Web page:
As climbing publications were transitioning from primarily print to digital, Appleby had the idea for the Footless Crow (named after a difficult Lake District route). Dominic said his father was inspired by the idea of crafting a blog for climbing articles past and present, but also for writing “focusing not only on climbing, but also [pieces with] a political or environmental edge often missed by mainstream publications.” Over the years, Footless Crow became an eminently-respected trove of information for the UK climbing community, and Appleby continued to publish his writing both there and in other climbing publications, such as Alpinist

His website gathered climbers far and wide, including figures like John Redhead, Harold Drasdo, and Mick Ward. Redhead fondly recalled how, “I once texted John to see if he had received my article, ‘Sinking like a Stone,’ [for publication in Footless Crow]. I got a reply back, ‘I’m on top of a limestone cliff!’ He was keeping it real, keeping the words in their place. I pondered my fingers tapping away with cozy internet connection as John’s were chalky, alive and connected with life’s blood in survival mode.”

In a tribute to Appleby on UK Climbing, “Calling Commander Appleby,” Ward—friends with Appleby for years without meeting in person—called Footless Crow a “vital resource” for the climbing community. “For year after year, John put those articles on, simply from the goodness of his heart. He gave so much to us,” he said. 

Appleby FAs “Crowbone,” in Snowdonia National Park, on June 2, 2022. (Photo: John Appleby collection)

Ward added that despite Appleby’s knack with a pen (or keyboard), and his climbing prowess, he was most drawn to rugged, untouched lines. “What John really loved was getting out into the hills, well off the beaten track, finding an unclimbed line, and doing it. He had a long friendship with Harold Drasdo. The Welsh mountains are littered with their routes.”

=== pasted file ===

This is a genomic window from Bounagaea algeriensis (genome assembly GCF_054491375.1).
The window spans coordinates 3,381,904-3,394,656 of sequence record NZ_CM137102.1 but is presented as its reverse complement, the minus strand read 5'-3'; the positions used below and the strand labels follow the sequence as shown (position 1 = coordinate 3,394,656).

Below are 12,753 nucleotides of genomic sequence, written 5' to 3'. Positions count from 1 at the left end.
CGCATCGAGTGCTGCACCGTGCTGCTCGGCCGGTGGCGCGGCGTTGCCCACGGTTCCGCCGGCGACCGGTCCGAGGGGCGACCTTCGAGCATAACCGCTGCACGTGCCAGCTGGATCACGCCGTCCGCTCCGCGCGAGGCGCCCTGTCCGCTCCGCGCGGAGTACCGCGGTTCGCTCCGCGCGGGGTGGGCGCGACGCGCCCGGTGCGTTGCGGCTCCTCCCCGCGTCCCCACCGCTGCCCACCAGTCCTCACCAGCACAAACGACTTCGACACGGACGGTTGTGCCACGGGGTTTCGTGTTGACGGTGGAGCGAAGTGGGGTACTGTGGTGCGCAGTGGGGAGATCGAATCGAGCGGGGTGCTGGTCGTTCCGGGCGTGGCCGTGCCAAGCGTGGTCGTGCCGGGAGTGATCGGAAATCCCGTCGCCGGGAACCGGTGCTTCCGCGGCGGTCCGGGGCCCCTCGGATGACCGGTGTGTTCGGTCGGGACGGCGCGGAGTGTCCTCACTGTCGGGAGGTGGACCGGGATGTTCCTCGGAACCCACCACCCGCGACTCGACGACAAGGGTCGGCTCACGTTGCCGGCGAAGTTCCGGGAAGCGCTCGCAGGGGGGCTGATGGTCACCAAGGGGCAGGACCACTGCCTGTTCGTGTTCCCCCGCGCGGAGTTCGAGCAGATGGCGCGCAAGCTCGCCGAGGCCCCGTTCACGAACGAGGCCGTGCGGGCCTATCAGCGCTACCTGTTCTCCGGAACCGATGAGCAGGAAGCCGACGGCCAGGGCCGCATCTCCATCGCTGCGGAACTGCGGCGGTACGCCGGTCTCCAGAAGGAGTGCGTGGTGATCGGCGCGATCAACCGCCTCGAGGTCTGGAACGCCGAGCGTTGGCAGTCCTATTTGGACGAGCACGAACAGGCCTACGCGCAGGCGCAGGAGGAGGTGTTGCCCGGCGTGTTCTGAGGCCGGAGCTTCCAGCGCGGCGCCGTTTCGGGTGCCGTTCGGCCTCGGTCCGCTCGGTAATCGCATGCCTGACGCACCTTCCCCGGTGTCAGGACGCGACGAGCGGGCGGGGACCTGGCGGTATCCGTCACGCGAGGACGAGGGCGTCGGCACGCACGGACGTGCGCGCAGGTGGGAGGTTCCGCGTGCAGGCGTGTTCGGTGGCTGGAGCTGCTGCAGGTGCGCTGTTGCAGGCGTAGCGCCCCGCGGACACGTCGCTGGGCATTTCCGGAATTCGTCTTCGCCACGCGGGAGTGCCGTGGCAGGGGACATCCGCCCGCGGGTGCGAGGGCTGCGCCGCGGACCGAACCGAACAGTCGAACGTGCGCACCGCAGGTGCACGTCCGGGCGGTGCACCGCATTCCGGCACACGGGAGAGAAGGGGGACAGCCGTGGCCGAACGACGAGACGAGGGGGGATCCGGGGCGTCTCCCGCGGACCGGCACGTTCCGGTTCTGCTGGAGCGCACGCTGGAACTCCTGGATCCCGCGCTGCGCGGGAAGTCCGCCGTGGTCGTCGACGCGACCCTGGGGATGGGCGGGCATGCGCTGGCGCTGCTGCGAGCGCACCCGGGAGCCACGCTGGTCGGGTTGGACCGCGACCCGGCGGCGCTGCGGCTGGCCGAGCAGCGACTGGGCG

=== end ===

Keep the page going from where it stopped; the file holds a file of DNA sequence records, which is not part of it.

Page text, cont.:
Even into his late 60s, Appleby spent much of his time in perpetual exploration, adventuring and climbing across Wales and the United Kingdom at-large, often in his VW campervan. He and Christine’s home was also “becoming an animal sanctuary,” Dominic joked, “accumulating ponies, stray cats, ferrets, and of course his beloved companion of 14 years—a Springer Spaniel by the name of Fergus.” Appleby and Christine also recently adopted an elderly black Cocker Spaniel, Teal, poorly treated by a previous owner. Though Teal passed away shortly after Appleby’s death, during their time together “Dad ensured that his ‘little lady’ had the retirement she richly deserved,” said Dominic.

Appleby was critically injured on March 18, after rock pulled loose as he was cleaning one of his old routes, The Wanderer. “My dad traversed across, put some gear in, and then proceeded to pull himself up using a block,” said Appleby’s son, Liam. “The block came free, and as it did, the gear also fell out. My dad fell 30 feet, with the rope taking his fall, but due to the angle of the piece [that caught his fall] he clattered into the cliff face, shattering his pelvis and causing internal bleeding. Emergency surgery stopped the bleeding, but the extent of his injuries led to multiple organ failure.” 

Appleby passed away on March 22, at the age of 68. He leaves behind a large and loving family, including his partner of many years, Christine, four living children, Dominic, Liam, Siobhan, and Luke, two stepchildren, Sarah and Miriam, and seven grandchildren, Holly, Matilda, Amelie, Teddy, Oliver, Rupert, and Rory.

Liam added that although his son, Rory, was born some weeks after Appleby passed away, he was born on the same day as his late father—the two share a birthday. “My dad never got to meet him, but there was something quite cosmic about Rory being born that particular day.”

—Owen Clarke

You can read the full tribute to Climbers We Lost in 2022 here.